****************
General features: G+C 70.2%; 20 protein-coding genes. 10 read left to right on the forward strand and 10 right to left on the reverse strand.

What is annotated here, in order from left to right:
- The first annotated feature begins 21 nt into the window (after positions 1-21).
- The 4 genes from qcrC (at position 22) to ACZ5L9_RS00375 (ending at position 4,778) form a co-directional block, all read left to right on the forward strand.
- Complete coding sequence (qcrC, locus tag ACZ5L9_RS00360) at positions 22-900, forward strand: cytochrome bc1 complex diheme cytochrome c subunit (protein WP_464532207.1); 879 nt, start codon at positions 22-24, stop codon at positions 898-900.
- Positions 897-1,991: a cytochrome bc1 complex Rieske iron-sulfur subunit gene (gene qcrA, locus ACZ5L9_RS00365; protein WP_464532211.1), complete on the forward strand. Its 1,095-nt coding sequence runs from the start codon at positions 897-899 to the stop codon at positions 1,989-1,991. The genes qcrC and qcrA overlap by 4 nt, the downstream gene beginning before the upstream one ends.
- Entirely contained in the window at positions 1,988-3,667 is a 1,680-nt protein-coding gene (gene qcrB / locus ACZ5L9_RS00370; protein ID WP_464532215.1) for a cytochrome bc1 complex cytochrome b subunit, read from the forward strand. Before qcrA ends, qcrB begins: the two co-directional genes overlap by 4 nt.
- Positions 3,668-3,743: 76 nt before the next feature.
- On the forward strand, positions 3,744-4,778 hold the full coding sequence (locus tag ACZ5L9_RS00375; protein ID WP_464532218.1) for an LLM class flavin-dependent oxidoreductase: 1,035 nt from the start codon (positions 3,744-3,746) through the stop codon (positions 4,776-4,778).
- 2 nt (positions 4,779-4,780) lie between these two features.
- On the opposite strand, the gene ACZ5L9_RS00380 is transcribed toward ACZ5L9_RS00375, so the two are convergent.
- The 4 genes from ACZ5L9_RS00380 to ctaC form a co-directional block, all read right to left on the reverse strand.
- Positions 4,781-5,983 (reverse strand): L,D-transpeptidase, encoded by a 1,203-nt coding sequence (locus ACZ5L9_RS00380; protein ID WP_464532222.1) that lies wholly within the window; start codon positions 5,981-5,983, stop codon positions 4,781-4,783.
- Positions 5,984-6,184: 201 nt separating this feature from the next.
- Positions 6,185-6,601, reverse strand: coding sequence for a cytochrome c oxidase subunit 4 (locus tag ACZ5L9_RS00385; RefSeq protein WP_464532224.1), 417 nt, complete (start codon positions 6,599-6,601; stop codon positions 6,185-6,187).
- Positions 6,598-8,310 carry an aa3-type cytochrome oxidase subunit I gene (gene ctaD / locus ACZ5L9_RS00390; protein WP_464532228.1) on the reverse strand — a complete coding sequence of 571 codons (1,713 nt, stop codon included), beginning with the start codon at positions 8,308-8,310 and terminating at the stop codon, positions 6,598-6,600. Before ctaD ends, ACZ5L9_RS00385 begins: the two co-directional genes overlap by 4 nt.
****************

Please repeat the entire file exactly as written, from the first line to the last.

General features: G+C 70.2%; 20 protein-coding genes. 10 read left to right on the forward strand and 10 right to left on the reverse strand.

What is annotated here, in order from left to right:
- The first annotated feature begins 21 nt into the window (after positions 1-21).
- The 4 genes from qcrC (at position 22) to ACZ5L9_RS00375 (ending at position 4,778) form a co-directional block, all read left to right on the forward strand.
- Complete coding sequence (qcrC, locus tag ACZ5L9_RS00360) at positions 22-900, forward strand: cytochrome bc1 complex diheme cytochrome c subunit (protein WP_464532207.1); 879 nt, start codon at positions 22-24, stop codon at positions 898-900.
- Positions 897-1,991: a cytochrome bc1 complex Rieske iron-sulfur subunit gene (gene qcrA, locus ACZ5L9_RS00365; protein WP_464532211.1), complete on the forward strand. Its 1,095-nt coding sequence runs from the start codon at positions 897-899 to the stop codon at positions 1,989-1,991. The genes qcrC and qcrA overlap by 4 nt, the downstream gene beginning before the upstream one ends.
- Entirely contained in the window at positions 1,988-3,667 is a 1,680-nt protein-coding gene (gene qcrB / locus ACZ5L9_RS00370; protein ID WP_464532215.1) for a cytochrome bc1 complex cytochrome b subunit, read from the forward strand. Before qcrA ends, qcrB begins: the two co-directional genes overlap by 4 nt.
- Positions 3,668-3,743: 76 nt before the next feature.
- On the forward strand, positions 3,744-4,778 hold the full coding sequence (locus tag ACZ5L9_RS00375; protein ID WP_464532218.1) for an LLM class flavin-dependent oxidoreductase: 1,035 nt from the start codon (positions 3,744-3,746) through the stop codon (positions 4,776-4,778).
- 2 nt (positions 4,779-4,780) lie between these two features.
- On the opposite strand, the gene ACZ5L9_RS00380 is transcribed toward ACZ5L9_RS00375, so the two are convergent.
- The 4 genes from ACZ5L9_RS00380 to ctaC form a co-directional block, all read right to left on the reverse strand.
- Positions 4,781-5,983 (reverse strand): L,D-transpeptidase, encoded by a 1,203-nt coding sequence (locus ACZ5L9_RS00380; protein ID WP_464532222.1) that lies wholly within the window; start codon positions 5,981-5,983, stop codon positions 4,781-4,783.
- Positions 5,984-6,184: 201 nt separating this feature from the next.
- Positions 6,185-6,601, reverse strand: coding sequence for a cytochrome c oxidase subunit 4 (locus tag ACZ5L9_RS00385; RefSeq protein WP_464532224.1), 417 nt, complete (start codon positions 6,599-6,601; stop codon positions 6,185-6,187).
- Positions 6,598-8,310 carry an aa3-type cytochrome oxidase subunit I gene (gene ctaD / locus ACZ5L9_RS00390; protein WP_464532228.1) on the reverse strand — a complete coding sequence of 571 codons (1,713 nt, stop codon included), beginning with the start codon at positions 8,308-8,310 and terminating at the stop codon, positions 6,598-6,600. Before ctaD ends, ACZ5L9_RS00385 begins: the two co-directional genes overlap by 4 nt.